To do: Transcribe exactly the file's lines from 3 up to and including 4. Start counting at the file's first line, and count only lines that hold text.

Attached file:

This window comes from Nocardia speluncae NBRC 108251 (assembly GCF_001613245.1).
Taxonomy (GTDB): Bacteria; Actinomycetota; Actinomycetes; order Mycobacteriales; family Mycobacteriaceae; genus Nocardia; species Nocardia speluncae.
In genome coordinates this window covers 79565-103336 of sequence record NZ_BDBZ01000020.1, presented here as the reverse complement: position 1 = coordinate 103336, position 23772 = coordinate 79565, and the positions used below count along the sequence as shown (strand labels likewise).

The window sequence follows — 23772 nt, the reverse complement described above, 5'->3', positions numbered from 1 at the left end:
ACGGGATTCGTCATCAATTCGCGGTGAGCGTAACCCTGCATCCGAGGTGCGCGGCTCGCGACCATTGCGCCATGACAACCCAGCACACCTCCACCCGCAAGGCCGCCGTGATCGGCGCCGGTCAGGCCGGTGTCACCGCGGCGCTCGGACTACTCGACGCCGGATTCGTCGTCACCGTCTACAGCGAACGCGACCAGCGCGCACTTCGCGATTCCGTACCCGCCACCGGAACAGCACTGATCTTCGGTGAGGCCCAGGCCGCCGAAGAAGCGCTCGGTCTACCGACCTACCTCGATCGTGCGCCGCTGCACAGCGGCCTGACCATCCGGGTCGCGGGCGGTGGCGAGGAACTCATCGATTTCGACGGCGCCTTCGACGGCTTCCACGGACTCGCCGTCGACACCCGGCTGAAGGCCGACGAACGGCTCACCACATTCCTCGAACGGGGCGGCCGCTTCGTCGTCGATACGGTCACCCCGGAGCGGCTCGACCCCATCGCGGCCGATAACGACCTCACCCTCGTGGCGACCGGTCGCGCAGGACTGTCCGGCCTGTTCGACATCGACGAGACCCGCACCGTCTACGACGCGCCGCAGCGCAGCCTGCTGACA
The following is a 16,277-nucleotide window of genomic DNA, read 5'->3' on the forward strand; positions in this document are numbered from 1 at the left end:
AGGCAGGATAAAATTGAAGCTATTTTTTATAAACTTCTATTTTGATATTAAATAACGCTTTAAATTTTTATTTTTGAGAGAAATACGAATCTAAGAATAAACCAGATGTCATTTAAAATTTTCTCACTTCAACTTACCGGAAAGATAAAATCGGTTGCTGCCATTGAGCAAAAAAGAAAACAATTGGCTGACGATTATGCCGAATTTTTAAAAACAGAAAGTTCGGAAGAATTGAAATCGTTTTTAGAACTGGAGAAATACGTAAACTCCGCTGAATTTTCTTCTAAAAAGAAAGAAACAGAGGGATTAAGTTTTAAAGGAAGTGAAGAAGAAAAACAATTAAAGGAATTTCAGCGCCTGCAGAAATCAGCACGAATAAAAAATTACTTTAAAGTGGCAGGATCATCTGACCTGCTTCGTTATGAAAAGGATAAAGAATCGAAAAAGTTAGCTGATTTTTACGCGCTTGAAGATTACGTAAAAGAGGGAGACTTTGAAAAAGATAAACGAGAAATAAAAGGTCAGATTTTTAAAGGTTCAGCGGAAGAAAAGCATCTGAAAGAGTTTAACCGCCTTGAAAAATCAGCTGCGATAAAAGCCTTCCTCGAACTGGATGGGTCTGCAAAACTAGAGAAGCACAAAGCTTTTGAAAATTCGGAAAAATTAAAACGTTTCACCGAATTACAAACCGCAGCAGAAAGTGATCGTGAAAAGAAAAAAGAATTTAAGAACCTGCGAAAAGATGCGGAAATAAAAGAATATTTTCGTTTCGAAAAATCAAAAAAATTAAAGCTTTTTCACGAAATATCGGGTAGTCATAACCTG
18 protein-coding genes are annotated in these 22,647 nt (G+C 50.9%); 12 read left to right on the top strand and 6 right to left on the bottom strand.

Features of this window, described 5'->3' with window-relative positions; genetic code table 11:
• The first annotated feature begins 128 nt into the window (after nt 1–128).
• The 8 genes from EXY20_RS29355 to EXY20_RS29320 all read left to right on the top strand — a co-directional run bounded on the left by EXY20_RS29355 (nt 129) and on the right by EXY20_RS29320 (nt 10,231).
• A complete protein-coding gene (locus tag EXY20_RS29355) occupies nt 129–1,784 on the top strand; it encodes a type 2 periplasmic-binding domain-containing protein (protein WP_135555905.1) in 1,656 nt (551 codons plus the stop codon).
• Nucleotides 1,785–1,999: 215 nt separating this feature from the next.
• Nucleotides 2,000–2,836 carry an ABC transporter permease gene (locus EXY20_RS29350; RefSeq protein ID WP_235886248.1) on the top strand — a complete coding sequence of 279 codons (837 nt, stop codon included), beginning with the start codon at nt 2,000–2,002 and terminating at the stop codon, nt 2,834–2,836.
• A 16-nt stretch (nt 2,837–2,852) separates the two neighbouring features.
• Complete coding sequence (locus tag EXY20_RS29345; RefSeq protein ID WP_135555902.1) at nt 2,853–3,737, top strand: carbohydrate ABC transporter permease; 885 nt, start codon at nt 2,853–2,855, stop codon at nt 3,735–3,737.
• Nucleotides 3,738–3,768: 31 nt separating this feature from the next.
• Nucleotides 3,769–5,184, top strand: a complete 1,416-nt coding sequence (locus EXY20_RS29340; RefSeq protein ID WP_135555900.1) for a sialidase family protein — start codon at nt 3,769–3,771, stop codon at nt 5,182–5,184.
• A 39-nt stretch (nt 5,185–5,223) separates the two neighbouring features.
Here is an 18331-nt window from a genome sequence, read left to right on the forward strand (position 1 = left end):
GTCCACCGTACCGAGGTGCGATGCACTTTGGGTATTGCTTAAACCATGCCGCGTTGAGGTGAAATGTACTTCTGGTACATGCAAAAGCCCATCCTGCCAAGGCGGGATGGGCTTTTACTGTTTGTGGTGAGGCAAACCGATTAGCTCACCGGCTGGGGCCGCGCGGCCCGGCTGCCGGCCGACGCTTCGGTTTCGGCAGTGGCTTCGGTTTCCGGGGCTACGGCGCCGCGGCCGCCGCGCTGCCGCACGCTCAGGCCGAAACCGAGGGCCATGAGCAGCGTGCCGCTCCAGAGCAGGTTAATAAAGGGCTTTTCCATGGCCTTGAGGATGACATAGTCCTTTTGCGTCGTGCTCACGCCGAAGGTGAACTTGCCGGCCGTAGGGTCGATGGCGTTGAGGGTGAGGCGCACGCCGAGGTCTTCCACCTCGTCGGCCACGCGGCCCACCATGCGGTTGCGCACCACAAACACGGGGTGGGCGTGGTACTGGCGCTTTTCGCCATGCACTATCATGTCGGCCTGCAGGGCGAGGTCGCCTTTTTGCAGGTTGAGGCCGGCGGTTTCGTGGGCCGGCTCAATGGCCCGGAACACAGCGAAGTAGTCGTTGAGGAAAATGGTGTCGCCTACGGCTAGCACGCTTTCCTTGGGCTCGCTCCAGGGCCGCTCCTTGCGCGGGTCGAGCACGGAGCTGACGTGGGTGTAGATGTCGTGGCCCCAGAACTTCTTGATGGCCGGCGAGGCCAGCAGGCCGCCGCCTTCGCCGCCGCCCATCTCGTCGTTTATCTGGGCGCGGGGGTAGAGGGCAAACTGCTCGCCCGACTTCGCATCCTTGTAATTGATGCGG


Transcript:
In genome coordinates this window covers 79565-103336 of sequence record NZ_BDBZ01000020.1, presented here as the reverse complement: position 1 = coordinate 103336, position 23772 = coordinate 79565, and the positions used below count along the sequence as shown (strand labels likewise).

The window sequence follows — 23772 nt, the reverse complement described above, 5'->3', positions numbered from 1 at the left end: